Mayor Adams teases subway safety plan in live interview on CBS2 News
NEW YORK -- Mayor Eric Adams made headlines Friday morning during a live interview on CBS2 News.
He addressed issues including the migrant crisis and subway safety, as well as ambitious new initiatives from his State of the City speech.
The mayor teased a major announcement, saying he and Gov. Kathy Hochul have a promising update for subway riders.
"The subway safety plan is moving our system in the right direction. I always stated that it was going to be a while before people go from what they felt to what they're feeling as we deal with those average of six felonies a day that we see in our subway system," said Adams.
The mayor also spoke on how he plans to help New Yorkers access affordable housing and fight crime, including creating a "most wanted" list.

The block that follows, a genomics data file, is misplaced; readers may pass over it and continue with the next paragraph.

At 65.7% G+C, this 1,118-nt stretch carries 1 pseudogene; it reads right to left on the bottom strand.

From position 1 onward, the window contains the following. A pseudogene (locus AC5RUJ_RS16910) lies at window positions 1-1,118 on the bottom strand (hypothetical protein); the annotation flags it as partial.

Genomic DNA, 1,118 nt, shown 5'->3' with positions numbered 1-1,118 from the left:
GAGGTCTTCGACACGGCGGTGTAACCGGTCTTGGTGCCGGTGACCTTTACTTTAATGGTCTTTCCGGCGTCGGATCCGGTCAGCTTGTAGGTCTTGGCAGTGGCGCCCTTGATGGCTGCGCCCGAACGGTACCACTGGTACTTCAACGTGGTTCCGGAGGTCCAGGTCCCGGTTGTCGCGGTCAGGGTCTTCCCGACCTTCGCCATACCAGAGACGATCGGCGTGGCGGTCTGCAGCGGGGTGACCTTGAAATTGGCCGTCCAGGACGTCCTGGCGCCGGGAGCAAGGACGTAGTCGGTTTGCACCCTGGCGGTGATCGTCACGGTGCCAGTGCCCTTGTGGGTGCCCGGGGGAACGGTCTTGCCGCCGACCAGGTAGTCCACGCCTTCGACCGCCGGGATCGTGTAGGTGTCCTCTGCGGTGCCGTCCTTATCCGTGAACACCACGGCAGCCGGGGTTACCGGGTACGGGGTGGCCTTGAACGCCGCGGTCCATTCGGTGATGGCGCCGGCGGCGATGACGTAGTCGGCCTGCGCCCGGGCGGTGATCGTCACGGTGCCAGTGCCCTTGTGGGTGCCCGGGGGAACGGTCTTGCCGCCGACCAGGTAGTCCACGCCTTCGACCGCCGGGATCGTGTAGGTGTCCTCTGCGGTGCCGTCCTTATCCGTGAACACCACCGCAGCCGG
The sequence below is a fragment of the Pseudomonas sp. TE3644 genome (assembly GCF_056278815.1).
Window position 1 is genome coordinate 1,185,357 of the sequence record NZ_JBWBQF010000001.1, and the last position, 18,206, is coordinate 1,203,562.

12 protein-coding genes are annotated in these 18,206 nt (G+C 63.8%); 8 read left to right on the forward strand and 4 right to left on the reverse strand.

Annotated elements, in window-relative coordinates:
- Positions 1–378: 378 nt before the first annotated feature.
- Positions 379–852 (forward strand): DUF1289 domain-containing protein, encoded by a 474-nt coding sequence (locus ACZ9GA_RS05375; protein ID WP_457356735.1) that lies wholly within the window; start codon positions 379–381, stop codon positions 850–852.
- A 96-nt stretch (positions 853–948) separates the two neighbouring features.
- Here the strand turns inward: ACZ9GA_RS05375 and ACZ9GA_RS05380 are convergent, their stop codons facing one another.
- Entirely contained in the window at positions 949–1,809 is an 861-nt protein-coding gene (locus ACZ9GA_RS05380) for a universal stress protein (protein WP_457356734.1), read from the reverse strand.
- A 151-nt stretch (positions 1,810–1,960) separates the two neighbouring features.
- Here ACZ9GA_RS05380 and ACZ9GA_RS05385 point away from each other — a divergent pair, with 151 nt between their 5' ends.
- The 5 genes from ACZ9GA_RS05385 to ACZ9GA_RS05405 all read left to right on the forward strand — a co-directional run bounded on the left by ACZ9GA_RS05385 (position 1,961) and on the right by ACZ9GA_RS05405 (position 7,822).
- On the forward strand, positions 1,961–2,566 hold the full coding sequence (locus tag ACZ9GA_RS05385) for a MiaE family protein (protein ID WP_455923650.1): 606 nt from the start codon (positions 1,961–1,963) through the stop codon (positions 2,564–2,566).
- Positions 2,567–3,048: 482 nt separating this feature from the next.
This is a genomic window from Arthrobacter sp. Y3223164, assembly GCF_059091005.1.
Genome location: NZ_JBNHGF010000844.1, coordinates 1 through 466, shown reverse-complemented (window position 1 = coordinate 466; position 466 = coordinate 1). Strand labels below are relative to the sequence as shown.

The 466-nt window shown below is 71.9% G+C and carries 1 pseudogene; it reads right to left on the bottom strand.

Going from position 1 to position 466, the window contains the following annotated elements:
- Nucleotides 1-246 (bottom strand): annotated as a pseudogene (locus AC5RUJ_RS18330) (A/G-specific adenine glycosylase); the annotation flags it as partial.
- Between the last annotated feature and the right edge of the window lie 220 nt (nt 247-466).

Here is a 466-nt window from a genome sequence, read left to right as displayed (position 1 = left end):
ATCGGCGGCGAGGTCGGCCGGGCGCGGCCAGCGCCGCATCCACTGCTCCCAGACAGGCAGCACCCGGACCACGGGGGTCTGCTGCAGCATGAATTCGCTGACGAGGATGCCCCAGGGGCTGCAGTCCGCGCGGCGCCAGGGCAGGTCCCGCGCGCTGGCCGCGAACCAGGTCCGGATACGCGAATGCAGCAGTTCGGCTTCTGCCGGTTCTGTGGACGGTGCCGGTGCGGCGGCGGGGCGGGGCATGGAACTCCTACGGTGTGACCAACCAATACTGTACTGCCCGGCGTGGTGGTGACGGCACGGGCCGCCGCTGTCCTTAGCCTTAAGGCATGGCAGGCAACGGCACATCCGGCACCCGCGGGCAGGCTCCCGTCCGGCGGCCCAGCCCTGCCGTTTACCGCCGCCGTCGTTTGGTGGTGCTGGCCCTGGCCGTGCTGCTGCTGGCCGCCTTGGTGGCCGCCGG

"We identified 1,700 people who are repeated offenders. These are just bad people. They commit a crime, they're arrested, they come out, they commit another crime while out on trial," said Adams.
The mayor also addressed the migrant crisis and the need for more funds from the federal government.
"We have a Congress, particularly the Republicans in Congress, that refuse to deal with real, comprehensive immigration reform," said Adams. "We're receiving a disproportionate number of migrants in the city, and it has really impacted the basic services of our city and we need an immediate response by the federal government."
In his address Thursday, Adams touched on a handful of other promises for 2023, including launching the country's largest street-side composting program, requiring Uber and Lyft cars to go fully-electric by 2030, building more open space and providing free medical care.
for more features.